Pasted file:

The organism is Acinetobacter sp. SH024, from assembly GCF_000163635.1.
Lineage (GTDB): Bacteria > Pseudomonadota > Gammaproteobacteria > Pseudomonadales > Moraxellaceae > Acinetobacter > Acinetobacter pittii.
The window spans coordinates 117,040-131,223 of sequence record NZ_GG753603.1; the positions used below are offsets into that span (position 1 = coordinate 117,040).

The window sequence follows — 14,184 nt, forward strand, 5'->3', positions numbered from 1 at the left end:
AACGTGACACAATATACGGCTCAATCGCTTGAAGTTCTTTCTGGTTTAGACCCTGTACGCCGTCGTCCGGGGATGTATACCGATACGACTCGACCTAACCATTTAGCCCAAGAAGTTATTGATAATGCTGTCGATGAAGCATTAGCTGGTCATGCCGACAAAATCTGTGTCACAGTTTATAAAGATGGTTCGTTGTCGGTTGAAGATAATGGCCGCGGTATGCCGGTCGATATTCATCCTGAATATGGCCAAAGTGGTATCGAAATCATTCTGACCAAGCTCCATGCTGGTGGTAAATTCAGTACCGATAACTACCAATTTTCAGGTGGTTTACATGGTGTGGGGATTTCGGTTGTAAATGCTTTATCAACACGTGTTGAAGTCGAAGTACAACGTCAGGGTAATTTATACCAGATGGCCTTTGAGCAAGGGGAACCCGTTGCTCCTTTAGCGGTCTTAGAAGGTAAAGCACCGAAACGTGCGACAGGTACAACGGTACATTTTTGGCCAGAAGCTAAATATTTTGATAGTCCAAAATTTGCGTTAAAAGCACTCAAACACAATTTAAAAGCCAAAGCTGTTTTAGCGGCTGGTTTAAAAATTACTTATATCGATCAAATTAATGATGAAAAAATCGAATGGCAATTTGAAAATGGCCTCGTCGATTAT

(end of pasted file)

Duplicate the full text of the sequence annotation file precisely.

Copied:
The organism is Acinetobacter sp. SH024, from assembly GCF_000163635.1.
Lineage (GTDB): Bacteria > Pseudomonadota > Gammaproteobacteria > Pseudomonadales > Moraxellaceae > Acinetobacter > Acinetobacter pittii.
The window spans coordinates 117,040-131,223 of sequence record NZ_GG753603.1; the positions used below are offsets into that span (position 1 = coordinate 117,040).

The window sequence follows — 14,184 nt, forward strand, 5'->3', positions numbered from 1 at the left end:
AACGTGACACAATATACGGCTCAATCGCTTGAAGTTCTTTCTGGTTTAGACCCTGTACGCCGTCGTCCGGGGATGTATACCGATACGACTCGACCTAACCATTTAGCCCAAGAAGTTATTGATAATGCTGTCGATGAAGCATTAGCTGGTCATGCCGACAAAATCTGTGTCACAGTTTATAAAGATGGTTCGTTGTCGGTTGAAGATAATGGCCGCGGTATGCCGGTCGATATTCATCCTGAATATGGCCAAAGTGGTATCGAAATCATTCTGACCAAGCTCCATGCTGGTGGTAAATTCAGTACCGATAACTACCAATTTTCAGGTGGTTTACATGGTGTGGGGATTTCGGTTGTAAATGCTTTATCAACACGTGTTGAAGTCGAAGTACAACGTCAGGGTAATTTATACCAGATGGCCTTTGAGCAAGGGGAACCCGTTGCTCCTTTAGCGGTCTTAGAAGGTAAAGCACCGAAACGTGCGACAGGTACAACGGTACATTTTTGGCCAGAAGCTAAATATTTTGATAGTCCAAAATTTGCGTTAAAAGCACTCAAACACAATTTAAAAGCCAAAGCTGTTTTAGCGGCTGGTTTAAAAATTACTTATATCGATCAAATTAATGATGAAAAAATCGAATGGCAATTTGAAAATGGCCTCGTCGATTAT